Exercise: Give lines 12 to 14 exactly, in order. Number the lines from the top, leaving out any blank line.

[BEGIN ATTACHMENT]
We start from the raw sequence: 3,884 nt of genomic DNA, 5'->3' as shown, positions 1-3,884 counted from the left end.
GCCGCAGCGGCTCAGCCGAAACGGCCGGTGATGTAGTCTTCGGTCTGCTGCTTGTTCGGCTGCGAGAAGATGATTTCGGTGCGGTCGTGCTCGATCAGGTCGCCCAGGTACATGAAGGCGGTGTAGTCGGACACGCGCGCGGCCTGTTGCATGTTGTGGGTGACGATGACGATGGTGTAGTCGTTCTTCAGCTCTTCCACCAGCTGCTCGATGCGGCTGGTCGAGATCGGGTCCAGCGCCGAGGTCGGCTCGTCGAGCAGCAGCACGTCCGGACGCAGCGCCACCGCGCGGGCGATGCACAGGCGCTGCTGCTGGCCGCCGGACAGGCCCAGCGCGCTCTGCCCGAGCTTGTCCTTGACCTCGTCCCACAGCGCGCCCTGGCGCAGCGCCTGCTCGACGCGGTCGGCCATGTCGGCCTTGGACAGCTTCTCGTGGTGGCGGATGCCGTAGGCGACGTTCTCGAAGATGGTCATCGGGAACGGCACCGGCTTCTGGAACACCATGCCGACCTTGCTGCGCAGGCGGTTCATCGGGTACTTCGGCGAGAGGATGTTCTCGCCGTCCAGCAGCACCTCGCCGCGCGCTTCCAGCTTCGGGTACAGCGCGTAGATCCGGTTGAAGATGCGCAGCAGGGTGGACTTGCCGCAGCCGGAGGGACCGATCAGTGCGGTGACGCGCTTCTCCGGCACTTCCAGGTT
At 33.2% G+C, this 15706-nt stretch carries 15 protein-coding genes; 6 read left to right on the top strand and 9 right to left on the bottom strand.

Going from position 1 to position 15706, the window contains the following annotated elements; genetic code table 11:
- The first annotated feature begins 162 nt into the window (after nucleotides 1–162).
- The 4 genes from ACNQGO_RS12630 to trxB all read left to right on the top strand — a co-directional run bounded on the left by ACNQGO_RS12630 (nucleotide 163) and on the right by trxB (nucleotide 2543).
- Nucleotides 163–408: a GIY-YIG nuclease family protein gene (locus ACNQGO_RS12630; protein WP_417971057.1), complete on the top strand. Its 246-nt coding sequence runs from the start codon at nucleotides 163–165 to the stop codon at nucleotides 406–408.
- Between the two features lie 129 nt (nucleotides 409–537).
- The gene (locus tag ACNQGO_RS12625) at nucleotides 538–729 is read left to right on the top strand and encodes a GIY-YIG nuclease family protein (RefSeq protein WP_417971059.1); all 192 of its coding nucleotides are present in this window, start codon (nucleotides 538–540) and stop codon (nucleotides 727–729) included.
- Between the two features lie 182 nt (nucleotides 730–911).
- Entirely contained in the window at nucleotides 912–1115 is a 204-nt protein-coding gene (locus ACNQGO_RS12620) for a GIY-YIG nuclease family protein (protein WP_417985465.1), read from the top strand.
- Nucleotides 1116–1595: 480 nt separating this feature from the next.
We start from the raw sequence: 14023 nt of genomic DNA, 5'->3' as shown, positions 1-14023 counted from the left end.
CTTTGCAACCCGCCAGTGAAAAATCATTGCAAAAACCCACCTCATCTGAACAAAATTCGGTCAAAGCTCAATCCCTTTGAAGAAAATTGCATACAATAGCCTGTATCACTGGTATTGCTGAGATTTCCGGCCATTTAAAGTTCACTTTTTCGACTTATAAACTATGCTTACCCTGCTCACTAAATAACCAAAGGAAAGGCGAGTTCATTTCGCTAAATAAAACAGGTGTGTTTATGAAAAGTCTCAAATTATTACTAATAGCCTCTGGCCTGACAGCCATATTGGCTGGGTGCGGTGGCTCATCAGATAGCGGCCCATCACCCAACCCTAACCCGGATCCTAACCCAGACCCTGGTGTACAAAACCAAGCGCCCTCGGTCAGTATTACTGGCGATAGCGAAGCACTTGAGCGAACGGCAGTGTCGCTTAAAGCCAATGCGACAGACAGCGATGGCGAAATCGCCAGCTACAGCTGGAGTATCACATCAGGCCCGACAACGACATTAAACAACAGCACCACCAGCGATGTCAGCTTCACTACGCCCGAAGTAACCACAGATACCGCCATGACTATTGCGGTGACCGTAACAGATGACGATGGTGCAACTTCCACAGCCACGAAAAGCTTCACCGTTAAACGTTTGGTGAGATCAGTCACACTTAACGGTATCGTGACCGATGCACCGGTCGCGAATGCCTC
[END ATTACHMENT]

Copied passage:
- Nucleotides 1116–1595: 480 nt separating this feature from the next.
We start from the raw sequence: 14023 nt of genomic DNA, 5'->3' as shown, positions 1-14023 counted from the left end.
CTTTGCAACCCGCCAGTGAAAAATCATTGCAAAAACCCACCTCATCTGAACAAAATTCGGTCAAAGCTCAATCCCTTTGAAGAAAATTGCATACAATAGCCTGTATCACTGGTATTGCTGAGATTTCCGGCCATTTAAAGTTCACTTTTTCGACTTATAAACTATGCTTACCCTGCTCACTAAATAACCAAAGGAAAGGCGAGTTCATTTCGCTAAATAAAACAGGTGTGTTTATGAAAAGTCTCAAATTATTACTAATAGCCTCTGGCCTGACAGCCATATTGGCTGGGTGCGGTGGCTCATCAGATAGCGGCCCATCACCCAACCCTAACCCGGATCCTAACCCAGACCCTGGTGTACAAAACCAAGCGCCCTCGGTCAGTATTACTGGCGATAGCGAAGCACTTGAGCGAACGGCAGTGTCGCTTAAAGCCAATGCGACAGACAGCGATGGCGAAATCGCCAGCTACAGCTGGAGTATCACATCAGGCCCGACAACGACATTAAACAACAGCACCACCAGCGATGTCAGCTTCACTACGCCCGAAGTAACCACAGATACCGCCATGACTATTGCGGTGACCGTAACAGATGACGATGGTGCAACTTCCACAGCCACGAAAAGCTTCACCGTTAAACGTTTGGTGAGATCAGTCACACTTAACGGTATCGTGACCGATGCACCGGTCGCGAATGCCTC